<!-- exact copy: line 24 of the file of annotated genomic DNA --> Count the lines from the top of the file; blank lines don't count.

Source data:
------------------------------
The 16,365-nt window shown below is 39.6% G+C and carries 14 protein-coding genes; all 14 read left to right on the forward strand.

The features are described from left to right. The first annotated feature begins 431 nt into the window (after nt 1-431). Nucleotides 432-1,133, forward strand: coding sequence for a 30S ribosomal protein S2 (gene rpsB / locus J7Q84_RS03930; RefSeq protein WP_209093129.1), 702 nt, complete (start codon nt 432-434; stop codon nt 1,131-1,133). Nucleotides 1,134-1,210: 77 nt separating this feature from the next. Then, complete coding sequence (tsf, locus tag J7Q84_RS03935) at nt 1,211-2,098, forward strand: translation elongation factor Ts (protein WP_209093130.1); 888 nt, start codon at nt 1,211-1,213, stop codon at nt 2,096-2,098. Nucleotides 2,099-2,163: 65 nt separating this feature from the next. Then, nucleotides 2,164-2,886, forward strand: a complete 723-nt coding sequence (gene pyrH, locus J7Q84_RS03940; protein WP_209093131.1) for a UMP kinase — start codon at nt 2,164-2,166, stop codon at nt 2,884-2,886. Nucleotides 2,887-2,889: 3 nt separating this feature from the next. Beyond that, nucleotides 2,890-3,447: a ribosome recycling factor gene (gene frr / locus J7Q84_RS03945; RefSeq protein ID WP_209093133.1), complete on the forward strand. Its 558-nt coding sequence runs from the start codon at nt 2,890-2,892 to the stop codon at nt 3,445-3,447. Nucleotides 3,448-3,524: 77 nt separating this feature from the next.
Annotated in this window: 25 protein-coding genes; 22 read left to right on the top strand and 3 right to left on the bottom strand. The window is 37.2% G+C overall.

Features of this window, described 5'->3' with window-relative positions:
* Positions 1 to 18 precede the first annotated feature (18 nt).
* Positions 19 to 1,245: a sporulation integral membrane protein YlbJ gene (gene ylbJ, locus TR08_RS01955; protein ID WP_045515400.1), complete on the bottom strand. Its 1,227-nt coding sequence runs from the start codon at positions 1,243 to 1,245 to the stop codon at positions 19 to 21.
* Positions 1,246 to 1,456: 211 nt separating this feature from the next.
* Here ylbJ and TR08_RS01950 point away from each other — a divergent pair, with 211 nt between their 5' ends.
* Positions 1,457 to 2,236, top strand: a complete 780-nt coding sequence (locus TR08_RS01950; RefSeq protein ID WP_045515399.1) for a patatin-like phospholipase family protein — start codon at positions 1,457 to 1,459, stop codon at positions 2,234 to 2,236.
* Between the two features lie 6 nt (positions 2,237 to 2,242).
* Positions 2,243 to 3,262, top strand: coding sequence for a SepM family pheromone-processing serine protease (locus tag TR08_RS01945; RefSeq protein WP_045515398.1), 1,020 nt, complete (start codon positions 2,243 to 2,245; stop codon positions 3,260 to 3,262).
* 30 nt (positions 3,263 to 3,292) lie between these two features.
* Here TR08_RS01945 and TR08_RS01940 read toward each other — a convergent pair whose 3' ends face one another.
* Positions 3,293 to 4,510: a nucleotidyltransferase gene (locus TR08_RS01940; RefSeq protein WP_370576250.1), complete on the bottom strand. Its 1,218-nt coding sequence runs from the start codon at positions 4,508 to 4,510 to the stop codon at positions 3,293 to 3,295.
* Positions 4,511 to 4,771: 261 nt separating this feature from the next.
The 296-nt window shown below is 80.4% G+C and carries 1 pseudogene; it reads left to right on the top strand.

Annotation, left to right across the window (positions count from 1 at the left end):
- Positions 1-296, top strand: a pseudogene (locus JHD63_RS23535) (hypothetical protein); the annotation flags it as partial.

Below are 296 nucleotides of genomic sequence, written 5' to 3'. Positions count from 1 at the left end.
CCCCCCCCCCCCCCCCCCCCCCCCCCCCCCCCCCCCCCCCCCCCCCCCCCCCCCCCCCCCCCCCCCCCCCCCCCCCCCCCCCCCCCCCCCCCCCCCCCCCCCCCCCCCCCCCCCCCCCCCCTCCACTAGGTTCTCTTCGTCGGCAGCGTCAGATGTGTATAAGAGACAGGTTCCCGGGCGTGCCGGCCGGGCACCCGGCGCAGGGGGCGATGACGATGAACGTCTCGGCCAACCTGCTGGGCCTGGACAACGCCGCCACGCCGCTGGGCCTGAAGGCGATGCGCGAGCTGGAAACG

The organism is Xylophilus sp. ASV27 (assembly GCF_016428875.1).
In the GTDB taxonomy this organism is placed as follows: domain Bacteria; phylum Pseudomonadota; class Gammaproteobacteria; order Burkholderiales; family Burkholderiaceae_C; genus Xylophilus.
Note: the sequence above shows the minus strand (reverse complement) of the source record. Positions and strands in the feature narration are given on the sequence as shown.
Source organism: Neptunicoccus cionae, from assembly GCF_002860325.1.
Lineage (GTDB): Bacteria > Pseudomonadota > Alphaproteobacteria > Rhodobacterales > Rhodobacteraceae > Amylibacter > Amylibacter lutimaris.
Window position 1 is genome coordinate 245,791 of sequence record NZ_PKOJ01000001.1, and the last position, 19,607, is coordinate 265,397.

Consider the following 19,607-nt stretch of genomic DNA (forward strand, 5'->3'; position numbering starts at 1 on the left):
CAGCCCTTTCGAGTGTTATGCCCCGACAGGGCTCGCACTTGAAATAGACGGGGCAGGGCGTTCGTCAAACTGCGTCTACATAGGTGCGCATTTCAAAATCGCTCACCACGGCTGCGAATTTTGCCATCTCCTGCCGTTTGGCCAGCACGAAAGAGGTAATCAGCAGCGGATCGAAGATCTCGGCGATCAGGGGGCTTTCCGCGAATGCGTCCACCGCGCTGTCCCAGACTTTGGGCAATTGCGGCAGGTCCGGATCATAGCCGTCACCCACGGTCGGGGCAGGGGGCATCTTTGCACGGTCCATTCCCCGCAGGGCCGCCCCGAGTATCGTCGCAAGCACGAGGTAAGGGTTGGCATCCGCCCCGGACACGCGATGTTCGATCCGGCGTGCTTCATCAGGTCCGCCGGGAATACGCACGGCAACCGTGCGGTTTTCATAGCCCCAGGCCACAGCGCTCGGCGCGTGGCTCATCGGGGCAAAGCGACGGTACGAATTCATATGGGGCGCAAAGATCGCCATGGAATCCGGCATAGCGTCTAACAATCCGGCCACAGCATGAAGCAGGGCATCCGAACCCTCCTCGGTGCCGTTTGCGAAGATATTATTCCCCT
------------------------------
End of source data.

Source organism: Neptunicoccus cionae, from assembly GCF_002860325.1.